My work: Shows which office I’m in. Shows where I am in a large building. Shows I’m working from home today.
Work other: I’m out of the office, but a company we’re allied with might spot an opportunity and shout me when I’m near.
Friends: people I know that might want a pint with me, if I’m close.
Family: my wife wants to know that I’m getting home OK.
So how would this work? Well, for me it’s a case of broadcasting your location to the set group, but only when you’re in certain locations:
‘My work’ broadcasts when I’m in one of my company’s offices (office polygon).
‘Work other’ broadcasts when I’m in one of my company’s offices, or on the road network (office polygon + road network). ‘Friends’ broadcasts when I’m in my favourite, nominated pubs (pub buildings polygon).
‘Family’ broadcasts when I’m on the road.
So the theory here is that you have contact groups (y’know, like Google contacts) that are mapped to key locations (which could be tagged TOIDs, or WOEIDs, say…). You say who is in which group, and which locations they are allowed to see you in.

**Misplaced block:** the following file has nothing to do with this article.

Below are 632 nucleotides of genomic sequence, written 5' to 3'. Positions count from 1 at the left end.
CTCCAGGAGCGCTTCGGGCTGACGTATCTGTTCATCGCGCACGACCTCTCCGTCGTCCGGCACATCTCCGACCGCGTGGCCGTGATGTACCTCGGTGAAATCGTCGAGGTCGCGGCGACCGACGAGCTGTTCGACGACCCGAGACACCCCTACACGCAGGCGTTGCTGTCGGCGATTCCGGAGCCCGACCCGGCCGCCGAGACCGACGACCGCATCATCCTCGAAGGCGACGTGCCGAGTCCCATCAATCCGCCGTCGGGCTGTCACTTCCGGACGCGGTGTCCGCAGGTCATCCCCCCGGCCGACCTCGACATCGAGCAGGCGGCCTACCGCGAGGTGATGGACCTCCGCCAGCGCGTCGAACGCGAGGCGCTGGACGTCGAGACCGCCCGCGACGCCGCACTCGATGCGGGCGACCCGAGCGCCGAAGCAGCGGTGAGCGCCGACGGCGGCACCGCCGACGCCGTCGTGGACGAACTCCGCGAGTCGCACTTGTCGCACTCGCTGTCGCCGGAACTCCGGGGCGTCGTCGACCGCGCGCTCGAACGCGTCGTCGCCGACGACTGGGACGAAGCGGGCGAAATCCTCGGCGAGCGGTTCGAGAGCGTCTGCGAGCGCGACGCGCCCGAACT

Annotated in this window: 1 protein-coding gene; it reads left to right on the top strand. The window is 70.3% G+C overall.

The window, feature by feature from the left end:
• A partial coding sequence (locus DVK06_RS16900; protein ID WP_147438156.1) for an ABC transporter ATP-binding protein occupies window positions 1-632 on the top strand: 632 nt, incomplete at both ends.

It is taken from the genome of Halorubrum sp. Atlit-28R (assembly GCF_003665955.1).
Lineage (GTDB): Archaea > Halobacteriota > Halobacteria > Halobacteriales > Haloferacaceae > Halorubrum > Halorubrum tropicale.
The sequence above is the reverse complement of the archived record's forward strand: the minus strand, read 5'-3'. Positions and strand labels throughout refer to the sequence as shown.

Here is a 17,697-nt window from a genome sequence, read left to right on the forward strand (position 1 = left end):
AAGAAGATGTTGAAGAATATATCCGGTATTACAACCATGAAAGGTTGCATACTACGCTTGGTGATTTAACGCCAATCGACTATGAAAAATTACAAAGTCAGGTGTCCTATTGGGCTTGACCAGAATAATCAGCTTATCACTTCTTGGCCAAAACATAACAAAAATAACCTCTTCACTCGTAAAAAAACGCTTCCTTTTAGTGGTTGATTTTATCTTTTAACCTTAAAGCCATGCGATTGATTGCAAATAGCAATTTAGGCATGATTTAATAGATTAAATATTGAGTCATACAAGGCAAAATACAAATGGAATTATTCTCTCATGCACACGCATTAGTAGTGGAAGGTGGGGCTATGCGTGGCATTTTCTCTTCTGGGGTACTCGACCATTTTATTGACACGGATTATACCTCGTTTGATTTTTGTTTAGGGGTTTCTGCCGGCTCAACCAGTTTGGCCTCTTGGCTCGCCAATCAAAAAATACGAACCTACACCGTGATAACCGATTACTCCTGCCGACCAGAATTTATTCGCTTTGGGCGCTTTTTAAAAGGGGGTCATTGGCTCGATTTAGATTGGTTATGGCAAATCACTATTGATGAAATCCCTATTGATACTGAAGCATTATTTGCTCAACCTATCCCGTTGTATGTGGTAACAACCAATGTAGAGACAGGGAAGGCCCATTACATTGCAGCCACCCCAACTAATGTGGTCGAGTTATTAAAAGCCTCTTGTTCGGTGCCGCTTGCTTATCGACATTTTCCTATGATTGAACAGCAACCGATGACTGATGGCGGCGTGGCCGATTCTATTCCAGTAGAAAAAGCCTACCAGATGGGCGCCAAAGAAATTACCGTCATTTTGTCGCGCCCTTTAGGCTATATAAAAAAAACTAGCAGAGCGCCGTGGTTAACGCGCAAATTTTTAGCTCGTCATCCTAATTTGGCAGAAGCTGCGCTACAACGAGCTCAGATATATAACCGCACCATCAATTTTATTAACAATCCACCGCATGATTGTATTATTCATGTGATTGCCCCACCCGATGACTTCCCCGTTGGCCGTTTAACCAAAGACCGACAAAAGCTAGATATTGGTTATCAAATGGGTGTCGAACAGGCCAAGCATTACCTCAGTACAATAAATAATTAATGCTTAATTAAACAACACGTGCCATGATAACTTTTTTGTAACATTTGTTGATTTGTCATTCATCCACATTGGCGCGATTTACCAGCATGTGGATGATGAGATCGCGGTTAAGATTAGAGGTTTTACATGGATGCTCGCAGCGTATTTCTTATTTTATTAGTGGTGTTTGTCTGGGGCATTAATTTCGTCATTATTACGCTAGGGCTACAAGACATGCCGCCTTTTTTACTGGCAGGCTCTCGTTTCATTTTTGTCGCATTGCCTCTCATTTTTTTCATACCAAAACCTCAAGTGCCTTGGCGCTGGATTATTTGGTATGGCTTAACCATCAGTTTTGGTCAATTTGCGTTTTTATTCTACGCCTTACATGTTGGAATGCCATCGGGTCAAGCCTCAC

It’s an incremental idea on Google Latitude, Fire Eagle and such. You don’t turn broadcasting on-and-off to everyone; instead, you automatically broadcast to nominated people when you arrive in nominated places. Limit the ‘who’ and the ‘where’ as you wish.
Of course, for this to work, there needs to be trust. Trust that, if you’re not currently being displayed, you’re somewhere you should be. Trust that people will use your location for beneficial purposes (I knew which office you were in, so I could contact you…), not malevolent ones (I’m spying on you because you’re not in the office often enough).
But I think there could be many advantages: business convenience, and – perhaps more of a selling point – social interactions. If you fancy a pint after work, just see who is nearby for a tipple.
That’s both social and sociable. Maybe this is where Location converts virtual social into actual social?